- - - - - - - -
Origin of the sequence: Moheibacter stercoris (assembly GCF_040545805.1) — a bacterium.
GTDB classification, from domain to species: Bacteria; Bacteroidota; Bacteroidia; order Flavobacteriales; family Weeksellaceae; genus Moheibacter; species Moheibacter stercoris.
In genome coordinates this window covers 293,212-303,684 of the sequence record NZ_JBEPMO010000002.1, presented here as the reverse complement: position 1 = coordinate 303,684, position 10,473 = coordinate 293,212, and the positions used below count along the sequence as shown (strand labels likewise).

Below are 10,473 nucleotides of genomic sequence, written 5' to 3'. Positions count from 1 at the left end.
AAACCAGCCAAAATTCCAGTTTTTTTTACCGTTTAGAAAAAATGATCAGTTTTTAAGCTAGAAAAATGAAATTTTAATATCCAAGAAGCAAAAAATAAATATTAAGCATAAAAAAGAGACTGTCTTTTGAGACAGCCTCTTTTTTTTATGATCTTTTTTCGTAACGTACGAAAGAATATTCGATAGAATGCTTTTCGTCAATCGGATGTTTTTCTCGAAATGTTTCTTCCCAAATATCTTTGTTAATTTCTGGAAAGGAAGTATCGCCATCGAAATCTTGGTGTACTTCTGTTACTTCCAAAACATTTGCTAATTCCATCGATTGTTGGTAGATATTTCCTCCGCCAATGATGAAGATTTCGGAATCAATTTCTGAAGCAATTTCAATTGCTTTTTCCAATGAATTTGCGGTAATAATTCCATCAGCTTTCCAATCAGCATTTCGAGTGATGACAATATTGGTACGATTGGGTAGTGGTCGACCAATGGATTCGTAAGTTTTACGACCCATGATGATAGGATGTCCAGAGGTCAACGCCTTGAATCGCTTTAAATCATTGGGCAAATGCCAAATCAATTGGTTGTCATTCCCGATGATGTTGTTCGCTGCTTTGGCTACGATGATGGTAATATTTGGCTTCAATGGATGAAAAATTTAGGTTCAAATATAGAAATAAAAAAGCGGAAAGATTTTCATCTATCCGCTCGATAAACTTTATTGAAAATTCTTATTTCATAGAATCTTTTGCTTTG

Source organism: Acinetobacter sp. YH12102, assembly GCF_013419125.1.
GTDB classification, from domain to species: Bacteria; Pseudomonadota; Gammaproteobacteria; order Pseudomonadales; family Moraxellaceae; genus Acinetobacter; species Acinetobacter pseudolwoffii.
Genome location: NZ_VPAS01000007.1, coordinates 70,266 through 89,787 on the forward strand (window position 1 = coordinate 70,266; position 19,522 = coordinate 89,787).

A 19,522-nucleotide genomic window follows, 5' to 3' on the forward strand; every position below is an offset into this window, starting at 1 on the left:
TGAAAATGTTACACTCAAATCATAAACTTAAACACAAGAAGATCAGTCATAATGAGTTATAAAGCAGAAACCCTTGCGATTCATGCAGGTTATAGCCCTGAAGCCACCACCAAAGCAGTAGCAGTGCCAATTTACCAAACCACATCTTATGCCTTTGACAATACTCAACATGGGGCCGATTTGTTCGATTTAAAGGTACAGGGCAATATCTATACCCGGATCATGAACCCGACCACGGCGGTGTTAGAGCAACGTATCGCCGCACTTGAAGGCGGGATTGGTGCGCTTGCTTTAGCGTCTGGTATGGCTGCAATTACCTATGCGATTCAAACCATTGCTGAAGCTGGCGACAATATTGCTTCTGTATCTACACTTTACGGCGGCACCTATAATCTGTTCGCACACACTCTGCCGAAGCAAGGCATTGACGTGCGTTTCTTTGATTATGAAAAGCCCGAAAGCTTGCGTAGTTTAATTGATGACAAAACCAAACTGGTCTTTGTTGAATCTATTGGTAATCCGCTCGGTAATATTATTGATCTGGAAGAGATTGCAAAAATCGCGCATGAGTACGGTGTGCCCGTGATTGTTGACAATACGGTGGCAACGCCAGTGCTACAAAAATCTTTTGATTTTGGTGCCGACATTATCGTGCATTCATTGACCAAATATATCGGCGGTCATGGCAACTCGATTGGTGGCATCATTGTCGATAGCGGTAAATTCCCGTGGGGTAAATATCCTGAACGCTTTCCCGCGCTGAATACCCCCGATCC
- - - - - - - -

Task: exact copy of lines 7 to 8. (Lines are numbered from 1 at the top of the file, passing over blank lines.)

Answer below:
GTDB classification, from domain to species: Bacteria; Pseudomonadota; Gammaproteobacteria; order Pseudomonadales; family Moraxellaceae; genus Acinetobacter; species Acinetobacter pseudolwoffii.
Genome location: NZ_VPAS01000007.1, coordinates 70,266 through 89,787 on the forward strand (window position 1 = coordinate 70,266; position 19,522 = coordinate 89,787).